Rising Food Costs: Could Vertical Farming Be The Answer?

A person looks at their rising food bill in a supermarket

In previous articles, I’ve looked into what vertical farming is and explained how utilising it as a sustainable food production tool can benefit your business. However, with food security a growing issue in the UK and globally, I thought I’d take the time to explore the ways in which vertical farming can be used to tackle rising food costs, making food more accessible and affordable for all.

So, in this article, I’ll be giving a quick recap of what precisely vertical farming is before looking into what makes vertical farming a potential solution to food insecurity with a focus on adaptability, sustainability and energy efficiency.

What is Vertical Farming?

There’s no strict definition of what a vertical farm is, but usually, they consist of shallow trays stacked within a larger structure, illuminated by an LED lighting system at every level. These buildings don’t rely on external light, with some even being constructed under major metropolises across the UK.

As they’re entirely encapsulated within a man-made structure, these farms must be self-sustainable in terms of water, light, nutrients and, where appropriate, pollinators. Such hurdles are simpler to overcome with modern urban engineering techniques, as well as the advent of smart sensors to monitor humidity, lighting and oxygen levels.

Vertical Farming and Food Scarcity

The UK’s over-reliance on imported food has been highlighted recently as a result of significant shifts in the global geopolitical scene. The International Trade Administration estimates that around 46% of all food consumed within the UK is imported, while 2022’s food industry raw material imports increased by 30% from the previous year.

Excessive dependence on imported food can result in increased risk and price volatility while also contributing significant environmental damage. Investing in domestic food production, such as vertical farming, then, could go some way to resolving these challenges.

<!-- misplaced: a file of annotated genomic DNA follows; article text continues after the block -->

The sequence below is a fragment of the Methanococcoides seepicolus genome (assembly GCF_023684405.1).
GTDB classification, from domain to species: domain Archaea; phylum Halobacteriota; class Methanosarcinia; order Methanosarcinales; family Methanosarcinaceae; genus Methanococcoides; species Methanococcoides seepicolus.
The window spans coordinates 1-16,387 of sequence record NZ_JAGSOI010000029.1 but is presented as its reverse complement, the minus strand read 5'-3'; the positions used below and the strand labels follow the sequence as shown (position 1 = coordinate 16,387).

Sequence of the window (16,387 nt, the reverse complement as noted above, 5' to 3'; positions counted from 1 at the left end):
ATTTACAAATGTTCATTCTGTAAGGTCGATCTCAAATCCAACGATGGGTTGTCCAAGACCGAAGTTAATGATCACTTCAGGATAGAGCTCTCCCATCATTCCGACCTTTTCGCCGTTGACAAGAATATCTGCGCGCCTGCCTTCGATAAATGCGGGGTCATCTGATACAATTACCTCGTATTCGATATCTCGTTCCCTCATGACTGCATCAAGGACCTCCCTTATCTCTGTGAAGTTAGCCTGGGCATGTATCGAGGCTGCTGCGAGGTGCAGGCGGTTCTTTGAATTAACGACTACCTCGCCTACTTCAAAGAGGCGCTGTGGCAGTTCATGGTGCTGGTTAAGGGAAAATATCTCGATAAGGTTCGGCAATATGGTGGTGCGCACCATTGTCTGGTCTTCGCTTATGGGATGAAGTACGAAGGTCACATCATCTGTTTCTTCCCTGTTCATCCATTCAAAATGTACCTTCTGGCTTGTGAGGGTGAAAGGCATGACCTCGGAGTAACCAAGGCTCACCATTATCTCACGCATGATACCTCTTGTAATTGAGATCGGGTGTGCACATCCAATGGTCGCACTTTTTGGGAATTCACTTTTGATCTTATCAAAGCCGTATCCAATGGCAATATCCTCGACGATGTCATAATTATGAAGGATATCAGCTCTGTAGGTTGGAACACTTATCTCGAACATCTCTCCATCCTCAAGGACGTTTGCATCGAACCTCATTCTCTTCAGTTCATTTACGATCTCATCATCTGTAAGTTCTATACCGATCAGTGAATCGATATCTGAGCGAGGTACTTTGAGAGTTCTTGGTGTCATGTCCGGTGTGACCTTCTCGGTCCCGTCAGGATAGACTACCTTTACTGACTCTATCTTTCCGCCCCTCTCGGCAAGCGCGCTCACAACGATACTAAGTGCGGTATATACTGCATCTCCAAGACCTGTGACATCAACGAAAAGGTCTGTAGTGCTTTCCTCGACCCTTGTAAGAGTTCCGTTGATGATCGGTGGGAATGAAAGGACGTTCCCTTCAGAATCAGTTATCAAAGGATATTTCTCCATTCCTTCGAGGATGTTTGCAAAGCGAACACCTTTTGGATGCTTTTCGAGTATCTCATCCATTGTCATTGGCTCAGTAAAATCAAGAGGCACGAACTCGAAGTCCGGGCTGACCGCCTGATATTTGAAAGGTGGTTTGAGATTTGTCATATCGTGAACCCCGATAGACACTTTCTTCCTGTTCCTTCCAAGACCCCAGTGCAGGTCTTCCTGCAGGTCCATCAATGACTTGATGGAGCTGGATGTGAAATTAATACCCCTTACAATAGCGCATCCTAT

An example of a vertical farm

How Vertical Farming Can Aid Food Security

There are several crucial ways in which vertical farming can be used to tackle rising food costs, the first and foremost being its efficiency. Vertical farming allows for a more rapid and controlled production of food that isn’t dependent on season or climate in the same way traditional outdoor farming might be. Research conducted in collaboration with the University of Lancaster found that a single acre of indoor, vertical farming can if properly managed, yield an equivalent output to between 10-20 acres of conventional agricultural land.

It’s not only in output that vertical farming is more efficient, either. Nordic Harvest, a Danish start-up, are currently developing Europe’s biggest vertical farm in a 75,000-square-foot facility in Copenhagen, with the aim of pioneering a new, more efficient form of agriculture. As referenced in the article above, Nordic Harvest argues that modern, vertical farming techniques use 250 times less water and space than traditional farming.

At the heart of their ethos is the embracing and optimisation of state-of-the-art technology.  State-of-the-art hydroponics systems, as well as smart software and autonomous robotics, allow careful monitoring and control to be exercised by managers around the clock, ensuring continuous efficiency. This optimisation of space and resources could see food costs decrease, helping to improve food security.

A nordic harvest vertical farm